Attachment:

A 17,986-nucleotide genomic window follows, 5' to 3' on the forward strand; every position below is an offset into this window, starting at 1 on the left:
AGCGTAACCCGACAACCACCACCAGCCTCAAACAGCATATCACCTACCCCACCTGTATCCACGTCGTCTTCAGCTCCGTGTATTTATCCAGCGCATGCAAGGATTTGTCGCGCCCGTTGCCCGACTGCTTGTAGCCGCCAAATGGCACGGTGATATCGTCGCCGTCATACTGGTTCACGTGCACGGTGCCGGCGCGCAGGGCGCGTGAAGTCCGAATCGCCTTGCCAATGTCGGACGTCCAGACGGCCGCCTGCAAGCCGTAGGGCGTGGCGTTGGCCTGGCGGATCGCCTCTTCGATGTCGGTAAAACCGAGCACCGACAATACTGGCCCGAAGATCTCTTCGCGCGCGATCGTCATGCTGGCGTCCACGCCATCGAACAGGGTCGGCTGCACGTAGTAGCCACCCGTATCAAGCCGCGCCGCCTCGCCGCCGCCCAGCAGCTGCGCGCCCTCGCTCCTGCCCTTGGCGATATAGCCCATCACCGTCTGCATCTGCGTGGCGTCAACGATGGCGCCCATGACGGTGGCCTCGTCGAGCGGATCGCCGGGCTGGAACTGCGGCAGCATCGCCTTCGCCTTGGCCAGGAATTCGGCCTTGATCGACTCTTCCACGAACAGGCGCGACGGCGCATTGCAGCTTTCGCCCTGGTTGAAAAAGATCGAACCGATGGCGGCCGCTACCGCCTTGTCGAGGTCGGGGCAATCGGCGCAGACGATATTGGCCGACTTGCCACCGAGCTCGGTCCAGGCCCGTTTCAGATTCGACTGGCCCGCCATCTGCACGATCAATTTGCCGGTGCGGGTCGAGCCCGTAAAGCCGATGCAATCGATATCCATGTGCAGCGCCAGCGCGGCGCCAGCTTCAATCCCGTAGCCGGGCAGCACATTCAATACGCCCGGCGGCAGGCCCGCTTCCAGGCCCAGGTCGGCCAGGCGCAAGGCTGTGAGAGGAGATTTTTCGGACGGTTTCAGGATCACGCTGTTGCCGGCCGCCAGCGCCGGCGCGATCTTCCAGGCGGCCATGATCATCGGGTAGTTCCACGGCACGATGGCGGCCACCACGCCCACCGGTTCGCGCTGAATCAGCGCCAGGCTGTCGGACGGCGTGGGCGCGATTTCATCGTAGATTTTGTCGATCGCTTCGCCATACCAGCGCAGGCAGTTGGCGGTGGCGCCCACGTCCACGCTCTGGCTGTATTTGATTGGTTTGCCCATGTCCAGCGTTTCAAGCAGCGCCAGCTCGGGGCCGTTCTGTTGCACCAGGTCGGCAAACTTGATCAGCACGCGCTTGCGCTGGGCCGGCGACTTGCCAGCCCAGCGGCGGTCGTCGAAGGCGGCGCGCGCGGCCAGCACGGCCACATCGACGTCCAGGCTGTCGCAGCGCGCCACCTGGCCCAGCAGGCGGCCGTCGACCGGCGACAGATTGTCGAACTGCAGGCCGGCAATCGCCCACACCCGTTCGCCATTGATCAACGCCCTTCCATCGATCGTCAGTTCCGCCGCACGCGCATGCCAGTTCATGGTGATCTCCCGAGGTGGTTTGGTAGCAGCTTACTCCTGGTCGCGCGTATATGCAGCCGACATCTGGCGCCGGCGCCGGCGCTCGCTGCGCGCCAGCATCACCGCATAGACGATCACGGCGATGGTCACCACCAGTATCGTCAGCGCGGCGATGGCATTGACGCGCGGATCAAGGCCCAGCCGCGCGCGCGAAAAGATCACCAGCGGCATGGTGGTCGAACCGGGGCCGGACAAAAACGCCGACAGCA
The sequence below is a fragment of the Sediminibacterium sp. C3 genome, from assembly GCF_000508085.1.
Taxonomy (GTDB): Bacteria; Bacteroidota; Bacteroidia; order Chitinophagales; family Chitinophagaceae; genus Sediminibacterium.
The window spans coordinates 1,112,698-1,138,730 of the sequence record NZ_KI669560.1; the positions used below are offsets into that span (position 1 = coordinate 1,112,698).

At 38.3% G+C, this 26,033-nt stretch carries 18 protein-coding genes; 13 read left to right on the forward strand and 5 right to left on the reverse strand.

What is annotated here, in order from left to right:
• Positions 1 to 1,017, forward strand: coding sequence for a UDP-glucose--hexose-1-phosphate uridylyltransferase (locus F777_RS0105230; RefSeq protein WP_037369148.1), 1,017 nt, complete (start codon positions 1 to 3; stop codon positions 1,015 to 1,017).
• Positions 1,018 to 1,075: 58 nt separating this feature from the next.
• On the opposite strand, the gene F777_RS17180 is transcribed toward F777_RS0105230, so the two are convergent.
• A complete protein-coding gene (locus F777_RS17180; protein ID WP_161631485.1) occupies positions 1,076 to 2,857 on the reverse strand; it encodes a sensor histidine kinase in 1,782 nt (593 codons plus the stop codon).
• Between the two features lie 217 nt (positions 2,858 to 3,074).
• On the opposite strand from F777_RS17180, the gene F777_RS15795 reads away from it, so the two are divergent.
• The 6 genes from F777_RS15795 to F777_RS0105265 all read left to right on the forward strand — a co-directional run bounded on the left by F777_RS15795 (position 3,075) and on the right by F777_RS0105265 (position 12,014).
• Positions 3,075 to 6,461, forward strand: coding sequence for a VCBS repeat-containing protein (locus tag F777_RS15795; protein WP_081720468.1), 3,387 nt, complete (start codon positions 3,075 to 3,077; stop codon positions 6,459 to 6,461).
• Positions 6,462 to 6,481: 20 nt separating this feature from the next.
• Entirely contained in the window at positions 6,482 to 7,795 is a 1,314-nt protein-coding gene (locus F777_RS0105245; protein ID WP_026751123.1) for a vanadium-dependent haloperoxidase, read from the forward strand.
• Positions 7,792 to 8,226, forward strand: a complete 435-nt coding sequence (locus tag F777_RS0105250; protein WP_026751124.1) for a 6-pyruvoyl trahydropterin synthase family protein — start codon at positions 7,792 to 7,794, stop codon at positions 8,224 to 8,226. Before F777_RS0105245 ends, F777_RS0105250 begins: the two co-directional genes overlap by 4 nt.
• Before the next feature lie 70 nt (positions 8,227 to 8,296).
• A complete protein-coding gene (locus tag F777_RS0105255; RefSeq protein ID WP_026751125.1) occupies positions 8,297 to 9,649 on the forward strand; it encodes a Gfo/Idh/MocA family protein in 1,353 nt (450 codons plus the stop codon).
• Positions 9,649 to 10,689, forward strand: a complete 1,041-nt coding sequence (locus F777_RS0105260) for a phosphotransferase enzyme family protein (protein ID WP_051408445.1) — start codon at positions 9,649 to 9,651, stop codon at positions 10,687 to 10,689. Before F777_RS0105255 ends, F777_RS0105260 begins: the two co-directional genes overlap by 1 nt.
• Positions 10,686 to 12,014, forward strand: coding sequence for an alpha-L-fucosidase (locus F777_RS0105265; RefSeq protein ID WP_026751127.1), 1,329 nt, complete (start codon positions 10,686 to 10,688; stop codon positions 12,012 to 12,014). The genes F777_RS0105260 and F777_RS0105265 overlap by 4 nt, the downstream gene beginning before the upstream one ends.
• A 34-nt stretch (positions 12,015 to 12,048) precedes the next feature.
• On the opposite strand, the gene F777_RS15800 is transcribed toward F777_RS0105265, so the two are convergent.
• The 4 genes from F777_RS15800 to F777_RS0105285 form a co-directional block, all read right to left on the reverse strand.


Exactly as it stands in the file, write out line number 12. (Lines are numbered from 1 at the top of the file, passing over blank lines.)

• Between the two features lie 217 nt (positions 2,858 to 3,074).